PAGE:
That’s never happened to me before, not really. There have been cities I visited that I didn’t care for, but those were usually on the way to somewhere else I really wanted to be.

So this now brings me to a bigger philosophical position on travel – can you travel without a purpose and have the experience still be a rewarding one? I’m beginning to suspect I cannot. And when I say purpose I don’t necessarily mean plan…I mean…just something that is driving you in your journey – an objective or a goal.

When I went to Bali I went with the explicit intention of relaxing. I ‘wasted’ a lot of time there – lazing about in bed, aimlessly wandering the streets of Ubud, getting far more massages than any one person should get, and yet, that’s why I went, to do exactly that.

But if you asked me now why I came to Malaysia, I cannot say much more than ‘because I hadn’t been yet’.

I don’t think this works for me, not just in travel, but in life in general. I am goal-oriented to the point of it being a flaw, evidently.

Anyway, my attitude is improving. My last day in Penang for some reason was a kick in the butt – I started to feel more energised and excited about being here and the fact that my next destination is Malaysia Borneo helps tremendously.

If there’s one thing I wanted to do above all else in Malaysia it was to visit the Orangutan Rehabilitation Centre in Sepilok, and in two days I’ll be doing just that. Before I see the ‘tans though, I’ll be diving in the Tunku Abdul Rahman Marine Park off the coast of Kota Kinabalu, the capital of Sabah, Borneo.

After that I head on to Kuala Lumpur where I’ll be in a feeding frenzy and perhaps get a bit of shopping in as well. I promised my co-workers Malaysian treats so I need to go on a hunt for travel-friendly snacks to take back to the office.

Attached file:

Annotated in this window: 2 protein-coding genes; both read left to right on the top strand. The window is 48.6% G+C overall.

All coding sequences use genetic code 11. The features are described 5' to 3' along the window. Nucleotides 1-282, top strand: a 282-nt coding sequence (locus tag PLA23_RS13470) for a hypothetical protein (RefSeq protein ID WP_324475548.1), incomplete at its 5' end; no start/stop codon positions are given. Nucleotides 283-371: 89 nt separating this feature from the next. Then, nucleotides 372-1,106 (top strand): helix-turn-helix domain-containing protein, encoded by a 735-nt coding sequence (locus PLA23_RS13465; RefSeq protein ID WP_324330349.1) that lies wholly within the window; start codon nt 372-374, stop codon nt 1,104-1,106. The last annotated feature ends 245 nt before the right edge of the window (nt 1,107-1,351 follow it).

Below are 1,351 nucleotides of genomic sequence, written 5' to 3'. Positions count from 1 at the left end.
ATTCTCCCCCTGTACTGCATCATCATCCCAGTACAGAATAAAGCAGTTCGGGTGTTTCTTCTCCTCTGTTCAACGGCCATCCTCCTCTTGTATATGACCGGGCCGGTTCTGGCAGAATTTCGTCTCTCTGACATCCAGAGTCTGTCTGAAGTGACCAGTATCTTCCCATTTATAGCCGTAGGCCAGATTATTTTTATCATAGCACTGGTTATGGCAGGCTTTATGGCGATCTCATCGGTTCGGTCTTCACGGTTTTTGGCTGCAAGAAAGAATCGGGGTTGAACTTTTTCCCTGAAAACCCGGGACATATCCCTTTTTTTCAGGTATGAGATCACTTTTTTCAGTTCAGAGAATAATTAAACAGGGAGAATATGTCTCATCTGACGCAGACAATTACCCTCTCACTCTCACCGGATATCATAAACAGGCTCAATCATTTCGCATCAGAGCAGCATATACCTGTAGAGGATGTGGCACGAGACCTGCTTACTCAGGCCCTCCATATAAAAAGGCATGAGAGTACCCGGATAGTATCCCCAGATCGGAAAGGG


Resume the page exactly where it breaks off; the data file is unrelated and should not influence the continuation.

I really just wanted to get my thoughts about this down on paper…or screen. I’ve never felt that overwhelming feeling of dread about a destination before – what if I don’t love this? What if I don’t enjoy myself here? It was alarming, and yet I feel like it might be a common thing in this age of doing shit specifically for the ‘gram.

What’s the point of all this travel if you don’t know why you’re doing it?
Is anything fundamentally wrong with scratching things off a list or ticking a box?
Can you enjoy travel without a purpose?

I don’t know that I have the explicit answers to all those questions.

Here’s what I know right now – travel is a privilege and should be entered into with reverence and respect for the destination. If you arrive without that, you might be in for a hard time.

I’m not sure I came to Malaysia for the right reasons but I think there is still time to fix that.

I really want to come away from each of my travels with a better and more sincere appreciation for the place I’ve been to. For me that means trying to engage with more locals and learn more about a country.

It’s about learning the history so I can understand the present better. What are the challenges? Where are the opportunities?

Hopefully by the end of this journey most of those initial reservations would be a distant memory.

So tell me, have you ever travelled for what you now believe to be the wrong reasons? What would you do if you got to a country and decided you could not enjoy your time there? And how do you decide which country to visit when planning travel?